The response of lakes to climate change and anthropogenic activity in the North Frontenac/Addington Highlands Region, Ontario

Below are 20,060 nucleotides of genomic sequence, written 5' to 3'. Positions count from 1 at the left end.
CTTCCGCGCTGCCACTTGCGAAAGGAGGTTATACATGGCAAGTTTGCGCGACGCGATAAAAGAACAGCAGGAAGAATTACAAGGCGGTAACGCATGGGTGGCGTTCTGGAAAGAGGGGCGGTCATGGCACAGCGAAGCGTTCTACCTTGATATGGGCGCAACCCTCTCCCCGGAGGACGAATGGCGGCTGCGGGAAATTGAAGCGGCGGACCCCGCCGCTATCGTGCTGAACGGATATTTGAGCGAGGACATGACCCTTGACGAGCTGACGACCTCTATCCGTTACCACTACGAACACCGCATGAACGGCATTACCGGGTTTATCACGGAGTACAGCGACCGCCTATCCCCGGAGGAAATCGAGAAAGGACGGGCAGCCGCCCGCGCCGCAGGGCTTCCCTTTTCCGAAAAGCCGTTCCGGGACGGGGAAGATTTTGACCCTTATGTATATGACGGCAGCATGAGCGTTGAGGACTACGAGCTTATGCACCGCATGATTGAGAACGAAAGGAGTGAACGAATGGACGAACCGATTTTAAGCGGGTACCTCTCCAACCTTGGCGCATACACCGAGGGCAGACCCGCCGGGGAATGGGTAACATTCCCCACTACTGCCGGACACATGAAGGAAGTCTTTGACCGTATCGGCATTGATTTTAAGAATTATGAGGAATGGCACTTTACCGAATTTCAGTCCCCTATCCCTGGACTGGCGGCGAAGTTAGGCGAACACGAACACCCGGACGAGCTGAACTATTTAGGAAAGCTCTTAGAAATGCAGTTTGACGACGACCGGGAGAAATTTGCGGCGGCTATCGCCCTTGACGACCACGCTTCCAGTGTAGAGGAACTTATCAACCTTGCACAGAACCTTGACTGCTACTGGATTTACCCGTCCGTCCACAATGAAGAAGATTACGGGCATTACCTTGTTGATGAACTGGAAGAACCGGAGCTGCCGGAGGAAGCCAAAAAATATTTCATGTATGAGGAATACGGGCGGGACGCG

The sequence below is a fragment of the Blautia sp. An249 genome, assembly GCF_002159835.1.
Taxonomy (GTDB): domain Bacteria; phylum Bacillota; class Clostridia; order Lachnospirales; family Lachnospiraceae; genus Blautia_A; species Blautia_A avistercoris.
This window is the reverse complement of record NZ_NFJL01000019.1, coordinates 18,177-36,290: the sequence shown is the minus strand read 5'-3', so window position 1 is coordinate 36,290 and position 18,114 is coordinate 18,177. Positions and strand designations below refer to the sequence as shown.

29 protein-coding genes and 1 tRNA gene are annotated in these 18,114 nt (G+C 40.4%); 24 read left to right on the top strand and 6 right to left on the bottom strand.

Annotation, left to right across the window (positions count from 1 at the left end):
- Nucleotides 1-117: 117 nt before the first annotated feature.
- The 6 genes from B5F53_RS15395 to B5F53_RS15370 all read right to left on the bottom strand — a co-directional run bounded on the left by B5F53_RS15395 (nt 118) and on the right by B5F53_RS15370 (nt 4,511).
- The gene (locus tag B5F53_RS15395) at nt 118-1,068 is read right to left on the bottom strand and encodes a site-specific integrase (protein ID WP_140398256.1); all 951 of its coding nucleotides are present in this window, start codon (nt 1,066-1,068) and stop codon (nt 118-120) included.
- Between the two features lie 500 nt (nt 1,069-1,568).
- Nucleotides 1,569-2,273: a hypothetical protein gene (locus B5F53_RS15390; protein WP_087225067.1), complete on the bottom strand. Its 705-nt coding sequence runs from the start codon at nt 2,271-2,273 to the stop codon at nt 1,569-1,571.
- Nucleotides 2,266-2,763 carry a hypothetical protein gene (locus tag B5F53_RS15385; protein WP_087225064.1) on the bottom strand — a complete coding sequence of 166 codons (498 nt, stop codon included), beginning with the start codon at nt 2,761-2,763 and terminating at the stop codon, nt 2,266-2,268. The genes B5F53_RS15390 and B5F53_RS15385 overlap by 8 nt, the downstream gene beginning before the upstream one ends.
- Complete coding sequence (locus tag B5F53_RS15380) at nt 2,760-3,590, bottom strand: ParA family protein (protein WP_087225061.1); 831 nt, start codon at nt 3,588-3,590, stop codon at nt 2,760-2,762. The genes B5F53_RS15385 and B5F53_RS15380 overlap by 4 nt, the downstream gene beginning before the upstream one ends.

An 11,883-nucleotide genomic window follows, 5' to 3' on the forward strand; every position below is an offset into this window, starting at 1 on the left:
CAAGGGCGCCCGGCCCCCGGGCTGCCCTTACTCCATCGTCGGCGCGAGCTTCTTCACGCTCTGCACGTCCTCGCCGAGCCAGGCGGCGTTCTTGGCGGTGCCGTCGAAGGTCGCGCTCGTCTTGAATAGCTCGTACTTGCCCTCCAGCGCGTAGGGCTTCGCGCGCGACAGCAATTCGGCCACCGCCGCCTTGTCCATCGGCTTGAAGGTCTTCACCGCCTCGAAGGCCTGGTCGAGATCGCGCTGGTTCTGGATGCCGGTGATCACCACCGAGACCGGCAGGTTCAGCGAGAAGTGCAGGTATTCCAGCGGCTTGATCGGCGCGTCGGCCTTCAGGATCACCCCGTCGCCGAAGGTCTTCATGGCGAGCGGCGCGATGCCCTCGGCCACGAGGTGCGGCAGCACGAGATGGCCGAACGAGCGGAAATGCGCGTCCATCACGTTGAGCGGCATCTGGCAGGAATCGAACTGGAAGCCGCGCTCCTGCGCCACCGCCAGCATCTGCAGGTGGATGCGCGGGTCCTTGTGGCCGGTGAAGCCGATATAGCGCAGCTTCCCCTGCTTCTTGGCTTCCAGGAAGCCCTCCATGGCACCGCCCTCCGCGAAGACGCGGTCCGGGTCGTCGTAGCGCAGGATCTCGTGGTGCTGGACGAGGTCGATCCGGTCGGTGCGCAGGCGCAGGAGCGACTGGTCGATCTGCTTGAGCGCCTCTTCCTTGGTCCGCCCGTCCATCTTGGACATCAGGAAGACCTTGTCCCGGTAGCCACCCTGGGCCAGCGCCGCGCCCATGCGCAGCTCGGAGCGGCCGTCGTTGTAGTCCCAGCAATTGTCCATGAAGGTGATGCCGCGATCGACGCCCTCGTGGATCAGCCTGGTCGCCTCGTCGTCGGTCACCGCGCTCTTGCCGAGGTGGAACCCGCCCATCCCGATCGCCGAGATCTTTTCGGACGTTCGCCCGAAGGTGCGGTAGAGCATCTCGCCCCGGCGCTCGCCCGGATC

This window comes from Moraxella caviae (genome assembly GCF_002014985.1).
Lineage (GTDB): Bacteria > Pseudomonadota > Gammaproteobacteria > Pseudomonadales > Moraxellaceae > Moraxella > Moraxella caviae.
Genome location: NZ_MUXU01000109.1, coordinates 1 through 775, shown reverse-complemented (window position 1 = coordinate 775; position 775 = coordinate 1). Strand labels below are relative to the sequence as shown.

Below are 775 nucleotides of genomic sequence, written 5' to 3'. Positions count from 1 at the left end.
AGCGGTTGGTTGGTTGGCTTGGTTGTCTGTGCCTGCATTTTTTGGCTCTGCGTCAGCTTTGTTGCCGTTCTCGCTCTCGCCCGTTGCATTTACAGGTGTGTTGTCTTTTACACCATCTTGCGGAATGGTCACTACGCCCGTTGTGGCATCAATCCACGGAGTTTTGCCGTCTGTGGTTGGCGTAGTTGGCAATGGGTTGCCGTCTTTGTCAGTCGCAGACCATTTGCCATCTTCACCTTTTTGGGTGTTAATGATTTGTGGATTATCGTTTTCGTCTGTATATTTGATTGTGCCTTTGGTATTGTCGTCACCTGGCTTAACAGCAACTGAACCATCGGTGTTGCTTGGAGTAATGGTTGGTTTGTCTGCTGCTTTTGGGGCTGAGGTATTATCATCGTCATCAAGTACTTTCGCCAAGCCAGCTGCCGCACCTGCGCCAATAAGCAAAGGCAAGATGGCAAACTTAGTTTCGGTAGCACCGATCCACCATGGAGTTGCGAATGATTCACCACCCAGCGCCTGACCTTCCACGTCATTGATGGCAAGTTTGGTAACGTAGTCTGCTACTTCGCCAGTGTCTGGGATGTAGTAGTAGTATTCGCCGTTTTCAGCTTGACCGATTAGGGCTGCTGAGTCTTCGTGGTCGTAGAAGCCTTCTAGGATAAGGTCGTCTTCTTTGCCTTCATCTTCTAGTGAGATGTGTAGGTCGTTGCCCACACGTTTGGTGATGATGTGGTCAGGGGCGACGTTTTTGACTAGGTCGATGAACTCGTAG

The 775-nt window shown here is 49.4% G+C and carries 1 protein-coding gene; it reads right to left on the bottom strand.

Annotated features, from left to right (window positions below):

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Climate change and anthropogenic activities have been known to change the rate of productivity and physical characteristics of temperate lakes. This paleolimnologcial study examines the effect of recent climate change and watershed land-usage activities in nine lakes in the North Frontenac/Addington Highlands region of Ontario, and aims to predict future lake changes based on recent trends. Despite this region being identified as an area highly susceptible to the effects of climate change, no scientific studies have examined the effects of these changes on lakes of the region. Lake sediment analysis for chlorophyll-a concentration, and organic carbon and nitrogen deposition indicate that production has increased in the majority of study lakes in the approximate past century. Water column sampling for dissolved oxygen concentration, temperature, conductivity, and turbidity found the majority of lakes to be thermally stratified and hypoxic in the bottom waters during the ice-covered and ice-free seasons. Climate records also indicate mean annual air temperatures have been increasing since the early 20th century. It was concluded that climate change is increasing production in the lakes of the North Frontenac/Addington Highlands region, and that future increases may increase the zone of hypoxia within the study lakes, or cause anoxia in the lakes. Additionally, it was also found that individual watershed land-usage events (i.e. logging, road construction) affected some of the study lakes, and possibly amplified the increase in production found in some. These findings assist in developing future lake mitigation methods, and preventing future increases in productivity.